UNHCR Statement: 18 October 2017
UNHCR, the UN Refugee Agency, urges Australia to take responsibility and address the imminent humanitarian crisis for refugees and asylum-seekers in Papua New Guinea. UNHCR is profoundly troubled by the mounting risks of ‘offshore processing’ arrangements, and their extraordinary human toll, as Australia seeks to abruptly decrease its support by the end of October.
UNHCR has consistently stressed the need for ongoing essential services for refugees and asylum-seekers to the Governments of Australia and Papua New Guinea. Despite this, appropriate steps to avoid further tragedy and harm to vulnerable people have not been taken.
UNHCR’s most recent comprehensive missions to Papua New Guinea in May and September 2017 have amplified longstanding concerns for the health and well-being of refugees and asylum-seekers there. Local emergency medical services are overstretched, and unable to meet the additional needs of the transferred population. The discontinuation of torture and trauma services is also particularly worrying in a context where people seeking protection have suffered the negative effects of prolonged and open-ended detention.
A lack of proper planning for the closure of existing facilities, insufficient consultation with the Papua New Guinean community, and the absence of long-term solutions for those not included in the relocation arrangement to the United States of America, has increased an already critical risk of instability and harm.
“Having created the present crisis, to now abandon the same acutely vulnerable human beings would be unconscionable”, said Thomas Albrecht, UNHCR’s Regional Representative in Canberra. “Legally and morally, Australia cannot walk away from all those it has forcibly transferred to Papua New Guinea and Nauru.”
UNHCR renews its call for Australia to meet its obligations to those who have sought its protection and particularly to provide ongoing, adequate care and long-term solutions. UNHCR encourages not only the Government of Australia, but all Australian parliamentarians and leaders to prevent this looming humanitarian emergency.
Approximately 3,000 refugees and asylum-seekers have been forcibly transferred by Australia to ‘offshore processing’ facilities in Papua New Guinea and Nauru since the introduction of the current policy in 2013. Of these, some 1,200 remain in Nauru and 900 in Papua New Guinea.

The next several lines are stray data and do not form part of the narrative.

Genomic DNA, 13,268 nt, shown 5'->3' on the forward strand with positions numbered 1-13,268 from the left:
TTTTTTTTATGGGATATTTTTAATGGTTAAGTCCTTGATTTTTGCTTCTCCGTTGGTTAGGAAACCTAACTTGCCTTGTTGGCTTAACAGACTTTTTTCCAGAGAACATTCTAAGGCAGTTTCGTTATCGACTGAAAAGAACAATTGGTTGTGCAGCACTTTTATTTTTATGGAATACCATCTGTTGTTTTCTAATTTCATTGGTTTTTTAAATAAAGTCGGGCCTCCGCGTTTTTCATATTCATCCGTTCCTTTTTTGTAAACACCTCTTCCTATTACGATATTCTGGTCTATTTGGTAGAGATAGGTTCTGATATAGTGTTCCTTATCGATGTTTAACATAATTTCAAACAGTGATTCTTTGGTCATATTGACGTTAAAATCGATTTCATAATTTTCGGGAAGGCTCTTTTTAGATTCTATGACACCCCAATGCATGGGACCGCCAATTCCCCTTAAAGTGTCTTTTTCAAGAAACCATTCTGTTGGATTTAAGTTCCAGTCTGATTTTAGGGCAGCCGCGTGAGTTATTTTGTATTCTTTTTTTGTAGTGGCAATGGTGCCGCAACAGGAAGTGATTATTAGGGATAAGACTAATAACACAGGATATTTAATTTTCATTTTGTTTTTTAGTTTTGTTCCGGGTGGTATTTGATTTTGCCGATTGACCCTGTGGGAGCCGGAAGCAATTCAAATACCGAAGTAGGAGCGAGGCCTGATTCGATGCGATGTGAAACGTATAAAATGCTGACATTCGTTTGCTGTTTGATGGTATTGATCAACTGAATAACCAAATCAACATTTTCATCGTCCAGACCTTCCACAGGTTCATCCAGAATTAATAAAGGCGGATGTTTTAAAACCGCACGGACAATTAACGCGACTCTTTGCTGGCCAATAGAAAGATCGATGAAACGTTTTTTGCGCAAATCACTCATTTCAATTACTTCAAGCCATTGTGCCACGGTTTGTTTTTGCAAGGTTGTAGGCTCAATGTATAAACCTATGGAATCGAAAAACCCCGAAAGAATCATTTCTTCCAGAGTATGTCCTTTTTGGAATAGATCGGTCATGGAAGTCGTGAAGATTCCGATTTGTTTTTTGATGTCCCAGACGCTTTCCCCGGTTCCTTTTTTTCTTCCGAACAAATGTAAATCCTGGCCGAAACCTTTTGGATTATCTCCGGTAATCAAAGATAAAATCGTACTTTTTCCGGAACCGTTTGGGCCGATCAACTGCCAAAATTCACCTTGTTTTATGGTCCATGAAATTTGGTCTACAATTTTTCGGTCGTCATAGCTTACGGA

Following the Australia-United States’ relocation arrangement, UNHCR has referred more than 1,200 refugees to the United States of America over the past nine months. Another 500 people are still waiting for the outcome of the refugee status determination processing being carried out by authorities in Papua New Guinea and Nauru, under the Australian arrangement. Long-term solutions remain needed for all people transferred by Australia to Papua New Guinea and Nauru.
Neither Papua New Guinea nor Nauru are appropriate places of even temporary integration for these refugees and asylum-seekers, particularly given their acute needs as a result of prolonged, indefinite detention.
UNHCR has raised serious concerns with the Governments of Australia and Papua New Guinea respectively since the announcement in April 2017 that the Manus Island ‘Regional Processing Centre’ would close by the end of October. These include health, physical security, accommodation and welfare arrangements.
With already drastically reduced health services, there are no crisis emergency health services available to the refugee and asylum-seeker population outside the ‘Regional Processing Centre’. They are left to present to the local General Hospital (without sufficient capacity even for the Papua New Guinean population). Twice-weekly consultations by IHMS at the East Lorengau ‘Transit Centre’ are insufficient.
Critical torture and trauma services have been discontinued, with the previous service provider departing Manus Island on 8 October 2017. One of the principal concerns is a severe lack of psychiatric doctors practicing in the Papua New Guinea community.
There is also a worrying lack of continuity for all other services including security and basic welfare. As of today, there is no clear planning for new contracts to even begin. Current service providers have advised UNHCR that a 4-week handover would be the minimum needed. Given the punitive and harmful conditions refugees and asylum-seekers have been placed in, specialist expertise is required. UNHCR is gravely concerned that sufficient expertise is not being maintained.
Since UNHCR’s repeated calls from April 2016 that refugees and asylum-seekers be moved to humane conditions with adequate services for their needs, four recognized refugees have tragically died in Papua New Guinea.
In Canberra, Catherine Stubberfield, +61 424 545 569,